When starting out as an independent artist, you will often have dreams of making it big online and offline.
The reality, though, is that many artists do not use the power of both mediums to their advantage. Instead, they fall behind the curve and find it harder to get spotted because they become too focused on one particular areas of the music industry.
This is a massive mistake, and it could go some way to making sure that you struggle to make the breakthrough that you had intended. The best way to avoid this? Diversifying the revenue streams open to you.
What, though, are some of the most popular revenue streams that you could target as an independent artist?
One of the most important places to start building your musical identity is through music publishing. This is a major part of the revenue generation system for most independent artists, and you need it on-side to help you make a living.
This is a very powerful income source as you can use it to help set the rights for usage of your music. For example, if someone is going to use your property in an ad, a movie, a TV show, a video game etc. then you can earn a lot of money from having them pay you an annual license.
This should be one of the best ways for you to make sure you can get more money from the work that you do, allowing even older music to bring you regular income.
The most common form of money making for an independent artist, though, is most likely going to be physical sales of your music. Physical sales might not be as prevalent as they were in the past, but things like touring and playing to an audience can help to get more physical sales coming in.
It’s easy to make sure that you can make a good bit of money on every purchase. Physical sales are justifiably higher priced than digital sales, meaning that you need less physical sales to make a nice sum of money.
Therefore, you should look to run physical sales of everything from limited edition Eps to singles, albums, and live content.
Streaming might be the single most important revenue stream that you have today, though. It is probably the best way to make money as an independent artist, so long as you actually put yourself out there.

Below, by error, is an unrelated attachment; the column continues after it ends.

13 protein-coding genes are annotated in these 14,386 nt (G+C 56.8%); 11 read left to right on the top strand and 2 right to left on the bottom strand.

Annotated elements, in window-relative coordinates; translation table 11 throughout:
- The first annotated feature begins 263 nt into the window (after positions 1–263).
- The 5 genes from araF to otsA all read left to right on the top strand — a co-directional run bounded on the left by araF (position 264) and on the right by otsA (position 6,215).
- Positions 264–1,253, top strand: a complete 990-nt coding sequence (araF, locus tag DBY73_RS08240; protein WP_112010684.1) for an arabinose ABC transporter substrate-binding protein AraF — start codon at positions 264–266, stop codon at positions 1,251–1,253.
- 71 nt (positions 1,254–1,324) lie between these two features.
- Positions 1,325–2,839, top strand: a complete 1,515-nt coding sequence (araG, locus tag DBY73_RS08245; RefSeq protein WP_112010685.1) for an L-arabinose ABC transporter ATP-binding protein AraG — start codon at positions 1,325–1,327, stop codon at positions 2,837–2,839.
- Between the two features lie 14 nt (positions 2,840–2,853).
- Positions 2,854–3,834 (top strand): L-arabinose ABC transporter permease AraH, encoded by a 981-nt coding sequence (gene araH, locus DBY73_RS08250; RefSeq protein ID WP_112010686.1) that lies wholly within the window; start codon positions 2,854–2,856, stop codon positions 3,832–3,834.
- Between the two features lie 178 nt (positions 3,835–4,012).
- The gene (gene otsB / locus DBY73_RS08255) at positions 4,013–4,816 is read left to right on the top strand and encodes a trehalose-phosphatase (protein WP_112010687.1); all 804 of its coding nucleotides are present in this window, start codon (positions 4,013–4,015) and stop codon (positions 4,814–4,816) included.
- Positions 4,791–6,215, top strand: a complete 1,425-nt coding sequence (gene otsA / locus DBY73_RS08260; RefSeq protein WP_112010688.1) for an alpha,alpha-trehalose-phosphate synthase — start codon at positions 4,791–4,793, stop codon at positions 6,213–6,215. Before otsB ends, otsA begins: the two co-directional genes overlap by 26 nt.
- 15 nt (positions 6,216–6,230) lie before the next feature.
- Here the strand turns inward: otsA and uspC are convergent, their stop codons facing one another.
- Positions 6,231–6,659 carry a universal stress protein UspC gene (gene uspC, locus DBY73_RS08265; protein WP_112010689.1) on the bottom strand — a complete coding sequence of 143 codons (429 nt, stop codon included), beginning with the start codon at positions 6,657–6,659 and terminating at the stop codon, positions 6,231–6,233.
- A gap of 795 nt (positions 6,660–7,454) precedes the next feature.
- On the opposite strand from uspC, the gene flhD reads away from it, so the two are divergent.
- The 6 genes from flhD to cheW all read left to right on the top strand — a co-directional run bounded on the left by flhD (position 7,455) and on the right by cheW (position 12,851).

You must market the songs to get more streaming hits, as you often need thousands of hits to make a decent bit of money from streaming.
If you push the ease of access that streaming offers, though, you can pull in a fair amount of money with a decent amount of effort.
It also allows you to get people introduced to your other works, allowing you to build and flesh out a fanbase that goes beyond your local area.
Obviously, touring is one of the best ways to make a good bit of money as an independent artist. The challenge is making sure that you tour to a level whereby you actually get an income, though.
Many indie artists tour, sure, but they don’t actually make any money as they pay so much getting the venue, staff etc.
Try and make sure that you try and sell as many tickets as you can, as you need to make every venue as close to a sell-out as possible.
The more people who turn up, the more chance there is of getting an invite next year. Touring is tough, but it’s definitely a good way to show fans your music, and to meet fans in person.
It should go without saying that merchandising is vital to a good independent artist making a strong and sustainable income. Merchandising is your third most vital form of income after the music and your touring.
Clothing is a good way to get yourself more sales, but you can get just about any kind of merchandise that you wish.
From bottle openers to posters, mugs to books, you can do a whole lot. Say one of your concept albums is about a superhero; why not get a comic made-up that goes with the song?
You need to be ambitious with your merchandising, or you might find it hard to get enough sales to justify what you are doing; the more unique the merch, the more likely a purchase becomes.
A fine way to make money for an ambitious independent artist is to get involved in a sync deal.
These are often popular as they allow for you to get a lot more sales by having your music featured in TV shows, video games, movies etc. – it’s similar to music publishing, but a bit different. You give them a license to use your content, in the hope that it manages to get you a lot of new listeners.
You often get a flat fee, too, which can be put towards other parts of your musical career moving forward.
Similar to the above, partnerships make a lot of sense for numerous reasons, not least as it helps you make new friends in a tough industry.
Partnerships are recommended as they allow you to get more sales, either working with your partner to endorse what they offer or working with them to make a topical product that fits your marketing theme.
It’s hard to get right, but very easy to get wrong. Pick your partnerships carefully and ensure they fit your theme, brand, and ethics. Do that, though, and partnerships should really help to boost your profits and your visibility.
With the above in mind, then, you should find it a bit easier to start building a long-term income stream for yourself. Independent music is a tough place to be, but the rewards are all yours if you put in the effort. Achieving success is much easier when you use all of the above, so be ready to be diverse and ambitious with how you manage your brand moving forward.
Keeping these thoughts in mind, you should soon find it much easier to build, create, and sustain a lasting business model. Now, you’ll be much more likely to turn your independent musical skills into long-term profits.